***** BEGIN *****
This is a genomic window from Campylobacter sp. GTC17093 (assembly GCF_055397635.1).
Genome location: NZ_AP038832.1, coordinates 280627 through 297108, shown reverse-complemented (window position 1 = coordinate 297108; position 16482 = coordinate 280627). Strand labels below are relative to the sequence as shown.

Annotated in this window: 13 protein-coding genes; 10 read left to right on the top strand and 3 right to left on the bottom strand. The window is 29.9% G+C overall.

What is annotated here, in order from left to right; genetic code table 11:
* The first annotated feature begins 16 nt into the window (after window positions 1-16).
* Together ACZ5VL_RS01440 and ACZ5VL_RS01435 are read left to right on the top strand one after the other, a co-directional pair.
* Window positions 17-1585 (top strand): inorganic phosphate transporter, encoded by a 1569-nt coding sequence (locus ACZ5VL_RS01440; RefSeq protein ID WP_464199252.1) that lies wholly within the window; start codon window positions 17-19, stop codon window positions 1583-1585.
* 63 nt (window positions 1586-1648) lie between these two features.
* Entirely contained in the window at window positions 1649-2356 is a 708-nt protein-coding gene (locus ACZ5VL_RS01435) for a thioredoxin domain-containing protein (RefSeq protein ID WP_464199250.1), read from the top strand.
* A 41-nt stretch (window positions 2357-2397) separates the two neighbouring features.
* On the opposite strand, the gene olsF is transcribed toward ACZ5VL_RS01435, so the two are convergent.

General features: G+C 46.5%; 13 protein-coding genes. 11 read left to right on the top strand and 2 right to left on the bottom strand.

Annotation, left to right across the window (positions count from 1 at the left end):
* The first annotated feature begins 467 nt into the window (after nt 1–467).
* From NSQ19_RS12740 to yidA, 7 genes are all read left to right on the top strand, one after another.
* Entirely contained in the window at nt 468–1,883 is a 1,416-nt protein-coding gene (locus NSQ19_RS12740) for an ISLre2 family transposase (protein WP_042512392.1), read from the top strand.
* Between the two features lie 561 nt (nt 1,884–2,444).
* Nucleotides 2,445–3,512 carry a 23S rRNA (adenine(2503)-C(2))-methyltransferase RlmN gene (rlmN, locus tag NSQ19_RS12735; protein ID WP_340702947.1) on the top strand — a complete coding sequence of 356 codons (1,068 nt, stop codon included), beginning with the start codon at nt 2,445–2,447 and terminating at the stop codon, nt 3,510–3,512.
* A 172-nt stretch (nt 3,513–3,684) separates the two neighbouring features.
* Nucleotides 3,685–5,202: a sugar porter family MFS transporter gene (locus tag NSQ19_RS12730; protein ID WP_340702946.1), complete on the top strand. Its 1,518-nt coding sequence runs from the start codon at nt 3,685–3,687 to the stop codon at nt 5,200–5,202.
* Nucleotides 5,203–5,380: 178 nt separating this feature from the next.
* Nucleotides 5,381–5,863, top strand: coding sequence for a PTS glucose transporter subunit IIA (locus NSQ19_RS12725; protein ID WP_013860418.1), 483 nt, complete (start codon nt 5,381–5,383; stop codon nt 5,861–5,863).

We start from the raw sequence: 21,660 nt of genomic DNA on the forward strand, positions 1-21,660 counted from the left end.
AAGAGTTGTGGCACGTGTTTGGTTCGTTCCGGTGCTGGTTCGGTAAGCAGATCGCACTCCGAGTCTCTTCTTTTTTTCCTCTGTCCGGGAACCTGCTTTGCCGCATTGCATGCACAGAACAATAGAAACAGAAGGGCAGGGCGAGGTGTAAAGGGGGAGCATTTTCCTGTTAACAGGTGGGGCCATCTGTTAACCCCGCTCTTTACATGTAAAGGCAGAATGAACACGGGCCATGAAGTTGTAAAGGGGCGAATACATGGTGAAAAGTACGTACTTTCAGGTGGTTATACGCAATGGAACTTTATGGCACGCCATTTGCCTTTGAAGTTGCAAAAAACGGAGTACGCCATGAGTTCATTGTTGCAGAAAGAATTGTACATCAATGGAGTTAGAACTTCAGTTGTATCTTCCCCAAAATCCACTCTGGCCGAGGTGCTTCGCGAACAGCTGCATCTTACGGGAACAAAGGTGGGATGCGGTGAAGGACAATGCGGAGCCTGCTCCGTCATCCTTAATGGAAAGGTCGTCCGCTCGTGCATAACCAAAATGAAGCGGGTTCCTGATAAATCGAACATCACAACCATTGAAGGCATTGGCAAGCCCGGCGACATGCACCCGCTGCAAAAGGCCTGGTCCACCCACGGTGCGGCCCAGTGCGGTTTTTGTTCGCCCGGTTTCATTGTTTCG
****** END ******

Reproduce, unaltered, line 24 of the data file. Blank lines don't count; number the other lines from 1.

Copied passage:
AAGAGTTGTGGCACGTGTTTGGTTCGTTCCGGTGCTGGTTCGGTAAGCAGATCGCACTCCGAGTCTCTTCTTTTTTTCCTCTGTCCGGGAACCTGCTTTGCCGCATTGCATGCACAGAACAATAGAAACAGAAGGGCAGGGCGAGGTGTAAAGGGGGAGCATTTTCCTGTTAACAGGTGGGGCCATCTGTTAACCCCGCTCTTTACATGTAAAGGCAGAATGAACACGGGCCATGAAGTTGTAAAGGGGCGAATACATGGTGAAAAGTACGTACTTTCAGGTGGTTATACGCAATGGAACTTTATGGCACGCCATTTGCCTTTGAAGTTGCAAAAAACGGAGTACGCCATGAGTTCATTGTTGCAGAAAGAATTGTACATCAATGGAGTTAGAACTTCAGTTGTATCTTCCCCAAAATCCACTCTGGCCGAGGTGCTTCGCGAACAGCTGCATCTTACGGGAACAAAGGTGGGATGCGGTGAAGGACAATGCGGAGCCTGCTCCGTCATCCTTAATGGAAAGGTCGTCCGCTCGTGCATAACCAAAATGAAGCGGGTTCCTGATAAATCGAACATCACAACCATTGAAGGCATTGGCAAGCCCGGCGACATGCACCCGCTGCAAAAGGCCTGGTCCACCCACGGTGCGGCCCAGTGCGGTTTTTGTTCGCCCGGTTTCATTGTTTCG